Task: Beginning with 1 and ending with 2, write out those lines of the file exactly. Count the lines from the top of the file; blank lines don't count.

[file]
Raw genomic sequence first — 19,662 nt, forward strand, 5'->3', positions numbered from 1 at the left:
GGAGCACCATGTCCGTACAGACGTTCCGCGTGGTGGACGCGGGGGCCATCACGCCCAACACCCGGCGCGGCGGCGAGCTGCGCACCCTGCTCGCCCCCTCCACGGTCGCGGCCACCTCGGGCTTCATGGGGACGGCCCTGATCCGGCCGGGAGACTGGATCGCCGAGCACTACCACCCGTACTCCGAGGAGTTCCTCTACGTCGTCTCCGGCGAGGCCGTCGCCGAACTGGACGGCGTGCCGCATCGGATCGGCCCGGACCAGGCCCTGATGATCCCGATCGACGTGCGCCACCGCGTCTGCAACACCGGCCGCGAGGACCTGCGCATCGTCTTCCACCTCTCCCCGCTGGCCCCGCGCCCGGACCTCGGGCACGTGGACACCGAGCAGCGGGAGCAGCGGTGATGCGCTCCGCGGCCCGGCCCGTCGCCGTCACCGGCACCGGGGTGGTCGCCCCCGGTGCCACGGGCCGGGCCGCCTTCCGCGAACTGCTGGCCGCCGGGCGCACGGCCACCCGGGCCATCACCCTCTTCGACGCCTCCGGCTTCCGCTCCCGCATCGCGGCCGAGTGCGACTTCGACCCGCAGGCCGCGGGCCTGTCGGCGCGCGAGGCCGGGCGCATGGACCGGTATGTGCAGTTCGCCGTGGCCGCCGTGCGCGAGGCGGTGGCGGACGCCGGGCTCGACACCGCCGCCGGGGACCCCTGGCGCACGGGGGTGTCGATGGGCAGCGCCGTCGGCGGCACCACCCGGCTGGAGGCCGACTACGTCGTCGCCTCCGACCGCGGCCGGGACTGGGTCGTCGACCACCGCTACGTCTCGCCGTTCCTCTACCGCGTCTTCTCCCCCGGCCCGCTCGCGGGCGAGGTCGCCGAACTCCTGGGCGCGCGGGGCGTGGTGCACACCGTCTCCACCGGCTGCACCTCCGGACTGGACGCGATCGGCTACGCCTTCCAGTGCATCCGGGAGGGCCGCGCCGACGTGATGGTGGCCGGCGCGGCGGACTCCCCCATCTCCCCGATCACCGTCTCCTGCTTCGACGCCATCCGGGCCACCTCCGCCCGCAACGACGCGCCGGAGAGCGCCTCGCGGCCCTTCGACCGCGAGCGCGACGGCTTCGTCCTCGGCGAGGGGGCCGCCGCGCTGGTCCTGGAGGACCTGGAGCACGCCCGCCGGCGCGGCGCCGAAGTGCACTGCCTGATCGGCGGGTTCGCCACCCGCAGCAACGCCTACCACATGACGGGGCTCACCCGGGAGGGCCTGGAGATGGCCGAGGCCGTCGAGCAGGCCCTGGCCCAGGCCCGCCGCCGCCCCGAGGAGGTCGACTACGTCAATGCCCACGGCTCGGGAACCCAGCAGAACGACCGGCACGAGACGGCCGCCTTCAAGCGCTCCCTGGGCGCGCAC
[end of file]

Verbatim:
Raw genomic sequence first — 19,662 nt, forward strand, 5'->3', positions numbered from 1 at the left:
GGAGCACCATGTCCGTACAGACGTTCCGCGTGGTGGACGCGGGGGCCATCACGCCCAACACCCGGCGCGGCGGCGAGCTGCGCACCCTGCTCGCCCCCTCCACGGTCGCGGCCACCTCGGGCTTCATGGGGACGGCCCTGATCCGGCCGGGAGACTGGATCGCCGAGCACTACCACCCGTACTCCGAGGAGTTCCTCTACGTCGTCTCCGGCGAGGCCGTCGCCGAACTGGACGGCGTGCCGCATCGGATCGGCCCGGACCAGGCCCTGATGATCCCGATCGACGTGCGCCACCGCGTCTGCAACACCGGCCGCGAGGACCTGCGCATCGTCTTCCACCTCTCCCCGCTGGCCCCGCGCCCGGACCTCGGGCACGTGGACACCGAGCAGCGGGAGCAGCGGTGATGCGCTCCGCGGCCCGGCCCGTCGCCGTCACCGGCACCGGGGTGGTCGCCCCCGGTGCCACGGGCCGGGCCGCCTTCCGCGAACTGCTGGCCGCCGGGCGCACGGCCACCCGGGCCATCACCCTCTTCGACGCCTCCGGCTTCCGCTCCCGCATCGCGGCCGAGTGCGACTTCGACCCGCAGGCCGCGGGCCTGTCGGCGCGCGAGGCCGGGCGCATGGACCGGTATGTGCAGTTCGCCGTGGCCGCCGTGCGCGAGGCGGTGGCGGACGCCGGGCTCGACACCGCCGCCGGGGACCCCTGGCGCACGGGGGTGTCGATGGGCAGCGCCGTCGGCGGCACCACCCGGCTGGAGGCCGACTACGTCGTCGCCTCCGACCGCGGCCGGGACTGGGTCGTCGACCACCGCTACGTCTCGCCGTTCCTCTACCGCGTCTTCTCCCCCGGCCCGCTCGCGGGCGAGGTCGCCGAACTCCTGGGCGCGCGGGGCGTGGTGCACACCGTCTCCACCGGCTGCACCTCCGGACTGGACGCGATCGGCTACGCCTTCCAGTGCATCCGGGAGGGCCGCGCCGACGTGATGGTGGCCGGCGCGGCGGACTCCCCCATCTCCCCGATCACCGTCTCCTGCTTCGACGCCATCCGGGCCACCTCCGCCCGCAACGACGCGCCGGAGAGCGCCTCGCGGCCCTTCGACCGCGAGCGCGACGGCTTCGTCCTCGGCGAGGGGGCCGCCGCGCTGGTCCTGGAGGACCTGGAGCACGCCCGCCGGCGCGGCGCCGAAGTGCACTGCCTGATCGGCGGGTTCGCCACCCGCAGCAACGCCTACCACATGACGGGGCTCACCCGGGAGGGCCTGGAGATGGCCGAGGCCGTCGAGCAGGCCCTGGCCCAGGCCCGCCGCCGCCCCGAGGAGGTCGACTACGTCAATGCCCACGGCTCGGGAACCCAGCAGAACGACCGGCACGAGACGGCCGCCTTCAAGCGCTCCCTGGGCGCGCAC